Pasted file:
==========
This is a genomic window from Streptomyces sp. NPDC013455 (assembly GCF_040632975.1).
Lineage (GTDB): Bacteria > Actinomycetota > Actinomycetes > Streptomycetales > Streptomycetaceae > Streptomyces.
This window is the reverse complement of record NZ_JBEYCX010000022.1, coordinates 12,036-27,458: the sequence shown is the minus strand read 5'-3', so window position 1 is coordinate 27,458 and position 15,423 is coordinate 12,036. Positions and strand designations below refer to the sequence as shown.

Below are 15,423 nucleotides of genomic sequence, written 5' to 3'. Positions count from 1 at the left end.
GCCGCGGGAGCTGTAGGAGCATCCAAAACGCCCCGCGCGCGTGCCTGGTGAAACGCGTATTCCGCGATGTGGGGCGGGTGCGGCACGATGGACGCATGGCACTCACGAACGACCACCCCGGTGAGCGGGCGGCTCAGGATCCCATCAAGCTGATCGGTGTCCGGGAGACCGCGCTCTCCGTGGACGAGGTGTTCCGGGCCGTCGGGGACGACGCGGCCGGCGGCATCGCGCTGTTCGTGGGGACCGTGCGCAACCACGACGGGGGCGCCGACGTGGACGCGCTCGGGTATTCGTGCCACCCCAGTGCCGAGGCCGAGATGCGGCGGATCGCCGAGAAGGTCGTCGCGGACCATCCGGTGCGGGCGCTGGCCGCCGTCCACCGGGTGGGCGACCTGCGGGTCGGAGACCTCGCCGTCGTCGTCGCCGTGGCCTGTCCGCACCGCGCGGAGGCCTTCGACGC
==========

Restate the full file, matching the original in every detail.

This is a genomic window from Streptomyces sp. NPDC013455 (assembly GCF_040632975.1).
Lineage (GTDB): Bacteria > Actinomycetota > Actinomycetes > Streptomycetales > Streptomycetaceae > Streptomyces.
This window is the reverse complement of record NZ_JBEYCX010000022.1, coordinates 12,036-27,458: the sequence shown is the minus strand read 5'-3', so window position 1 is coordinate 27,458 and position 15,423 is coordinate 12,036. Positions and strand designations below refer to the sequence as shown.

Below are 15,423 nucleotides of genomic sequence, written 5' to 3'. Positions count from 1 at the left end.
GCCGCGGGAGCTGTAGGAGCATCCAAAACGCCCCGCGCGCGTGCCTGGTGAAACGCGTATTCCGCGATGTGGGGCGGGTGCGGCACGATGGACGCATGGCACTCACGAACGACCACCCCGGTGAGCGGGCGGCTCAGGATCCCATCAAGCTGATCGGTGTCCGGGAGACCGCGCTCTCCGTGGACGAGGTGTTCCGGGCCGTCGGGGACGACGCGGCCGGCGGCATCGCGCTGTTCGTGGGGACCGTGCGCAACCACGACGGGGGCGCCGACGTGGACGCGCTCGGGTATTCGTGCCACCCCAGTGCCGAGGCCGAGATGCGGCGGATCGCCGAGAAGGTCGTCGCGGACCATCCGGTGCGGGCGCTGGCCGCCGTCCACCGGGTGGGCGACCTGCGGGTCGGAGACCTCGCCGTCGTCGTCGCCGTGGCCTGTCCGCACCGCGCGGAGGCCTTCGACGC